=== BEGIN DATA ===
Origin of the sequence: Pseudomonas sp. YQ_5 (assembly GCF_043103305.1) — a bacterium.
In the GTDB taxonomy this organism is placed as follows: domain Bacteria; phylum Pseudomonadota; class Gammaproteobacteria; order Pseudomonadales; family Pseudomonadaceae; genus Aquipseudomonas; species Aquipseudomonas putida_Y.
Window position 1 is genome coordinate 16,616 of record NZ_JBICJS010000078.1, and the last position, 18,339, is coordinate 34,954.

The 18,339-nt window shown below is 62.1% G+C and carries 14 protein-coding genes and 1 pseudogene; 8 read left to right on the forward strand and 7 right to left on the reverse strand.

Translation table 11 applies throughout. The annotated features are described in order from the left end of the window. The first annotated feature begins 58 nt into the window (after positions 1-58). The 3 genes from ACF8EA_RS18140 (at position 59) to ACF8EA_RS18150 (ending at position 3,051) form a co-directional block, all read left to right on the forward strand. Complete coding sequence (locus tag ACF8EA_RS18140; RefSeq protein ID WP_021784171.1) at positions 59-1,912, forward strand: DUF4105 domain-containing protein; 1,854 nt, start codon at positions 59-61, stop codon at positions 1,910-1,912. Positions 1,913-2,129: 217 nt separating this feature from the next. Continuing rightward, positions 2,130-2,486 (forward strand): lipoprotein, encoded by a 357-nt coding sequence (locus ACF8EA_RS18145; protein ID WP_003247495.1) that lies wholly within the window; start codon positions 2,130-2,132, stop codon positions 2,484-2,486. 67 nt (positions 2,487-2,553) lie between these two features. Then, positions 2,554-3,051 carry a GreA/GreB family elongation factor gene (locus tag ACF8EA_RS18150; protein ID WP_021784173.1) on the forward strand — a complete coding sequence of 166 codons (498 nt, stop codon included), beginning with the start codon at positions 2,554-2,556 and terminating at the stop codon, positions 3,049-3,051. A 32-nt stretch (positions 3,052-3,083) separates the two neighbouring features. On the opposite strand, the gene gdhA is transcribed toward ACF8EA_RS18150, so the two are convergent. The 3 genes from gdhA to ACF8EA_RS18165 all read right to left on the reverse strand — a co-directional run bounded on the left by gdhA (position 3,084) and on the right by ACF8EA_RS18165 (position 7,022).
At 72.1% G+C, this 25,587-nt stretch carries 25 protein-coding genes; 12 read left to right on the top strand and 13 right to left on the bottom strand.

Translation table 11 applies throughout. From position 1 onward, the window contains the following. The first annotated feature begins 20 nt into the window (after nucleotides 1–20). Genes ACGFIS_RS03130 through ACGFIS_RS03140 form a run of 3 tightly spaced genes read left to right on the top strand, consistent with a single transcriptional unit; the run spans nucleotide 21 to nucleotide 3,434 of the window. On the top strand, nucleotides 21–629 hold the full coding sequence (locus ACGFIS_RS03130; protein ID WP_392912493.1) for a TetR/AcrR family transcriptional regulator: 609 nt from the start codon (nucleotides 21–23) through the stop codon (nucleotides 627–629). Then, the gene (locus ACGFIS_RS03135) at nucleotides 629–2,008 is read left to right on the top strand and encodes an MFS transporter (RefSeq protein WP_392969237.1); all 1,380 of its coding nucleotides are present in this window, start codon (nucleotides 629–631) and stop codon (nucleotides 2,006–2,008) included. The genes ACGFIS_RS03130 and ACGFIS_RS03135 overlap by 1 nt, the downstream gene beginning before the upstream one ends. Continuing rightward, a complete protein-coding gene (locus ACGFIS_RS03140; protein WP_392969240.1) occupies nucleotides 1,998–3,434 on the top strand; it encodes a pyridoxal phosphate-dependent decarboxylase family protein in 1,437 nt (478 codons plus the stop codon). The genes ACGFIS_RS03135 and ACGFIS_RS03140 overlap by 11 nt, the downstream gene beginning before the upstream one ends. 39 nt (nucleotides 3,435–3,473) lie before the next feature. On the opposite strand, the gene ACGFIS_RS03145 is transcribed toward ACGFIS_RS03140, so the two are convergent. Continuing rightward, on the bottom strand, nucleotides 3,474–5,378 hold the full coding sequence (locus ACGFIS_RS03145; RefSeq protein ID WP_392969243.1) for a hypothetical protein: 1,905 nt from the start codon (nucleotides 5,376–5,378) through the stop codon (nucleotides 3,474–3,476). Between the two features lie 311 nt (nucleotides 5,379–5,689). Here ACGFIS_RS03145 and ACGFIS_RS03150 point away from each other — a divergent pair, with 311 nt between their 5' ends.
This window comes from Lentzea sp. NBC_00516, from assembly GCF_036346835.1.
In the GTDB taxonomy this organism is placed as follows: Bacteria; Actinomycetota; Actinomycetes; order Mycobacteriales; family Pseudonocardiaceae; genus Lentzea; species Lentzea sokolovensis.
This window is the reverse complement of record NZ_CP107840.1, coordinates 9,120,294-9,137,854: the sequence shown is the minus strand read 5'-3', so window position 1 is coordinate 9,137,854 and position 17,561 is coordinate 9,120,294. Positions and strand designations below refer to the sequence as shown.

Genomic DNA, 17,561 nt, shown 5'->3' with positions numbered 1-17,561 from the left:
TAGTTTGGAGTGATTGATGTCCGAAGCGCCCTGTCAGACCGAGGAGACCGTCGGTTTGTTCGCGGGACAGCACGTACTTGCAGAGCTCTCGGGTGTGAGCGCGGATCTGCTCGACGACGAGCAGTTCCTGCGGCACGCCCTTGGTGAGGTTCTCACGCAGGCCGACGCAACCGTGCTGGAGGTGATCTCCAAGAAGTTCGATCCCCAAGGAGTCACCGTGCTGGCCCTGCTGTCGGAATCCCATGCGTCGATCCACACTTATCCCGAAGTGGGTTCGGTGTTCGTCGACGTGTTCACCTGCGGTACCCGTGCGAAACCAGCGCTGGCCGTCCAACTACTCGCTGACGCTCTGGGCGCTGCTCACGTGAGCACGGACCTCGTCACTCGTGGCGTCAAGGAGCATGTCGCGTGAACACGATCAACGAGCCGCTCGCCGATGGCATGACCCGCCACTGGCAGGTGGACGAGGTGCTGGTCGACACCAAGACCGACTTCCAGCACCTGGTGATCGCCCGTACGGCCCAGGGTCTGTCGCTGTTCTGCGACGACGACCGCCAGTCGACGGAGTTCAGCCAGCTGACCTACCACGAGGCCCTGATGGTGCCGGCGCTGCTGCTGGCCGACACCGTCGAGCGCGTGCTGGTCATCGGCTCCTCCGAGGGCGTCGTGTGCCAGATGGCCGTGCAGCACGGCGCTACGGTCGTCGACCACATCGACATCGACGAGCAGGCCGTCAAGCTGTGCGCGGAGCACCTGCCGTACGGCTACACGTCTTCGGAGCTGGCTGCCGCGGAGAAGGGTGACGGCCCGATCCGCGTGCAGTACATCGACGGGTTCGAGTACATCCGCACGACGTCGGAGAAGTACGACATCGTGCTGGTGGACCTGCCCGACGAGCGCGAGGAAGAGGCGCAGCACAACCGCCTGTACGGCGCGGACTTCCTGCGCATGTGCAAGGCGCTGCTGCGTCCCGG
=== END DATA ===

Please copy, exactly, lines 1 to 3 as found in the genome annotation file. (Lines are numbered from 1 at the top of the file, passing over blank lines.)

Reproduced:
Origin of the sequence: Pseudomonas sp. YQ_5 (assembly GCF_043103305.1) — a bacterium.
In the GTDB taxonomy this organism is placed as follows: domain Bacteria; phylum Pseudomonadota; class Gammaproteobacteria; order Pseudomonadales; family Pseudomonadaceae; genus Aquipseudomonas; species Aquipseudomonas putida_Y.
Window position 1 is genome coordinate 16,616 of record NZ_JBICJS010000078.1, and the last position, 18,339, is coordinate 34,954.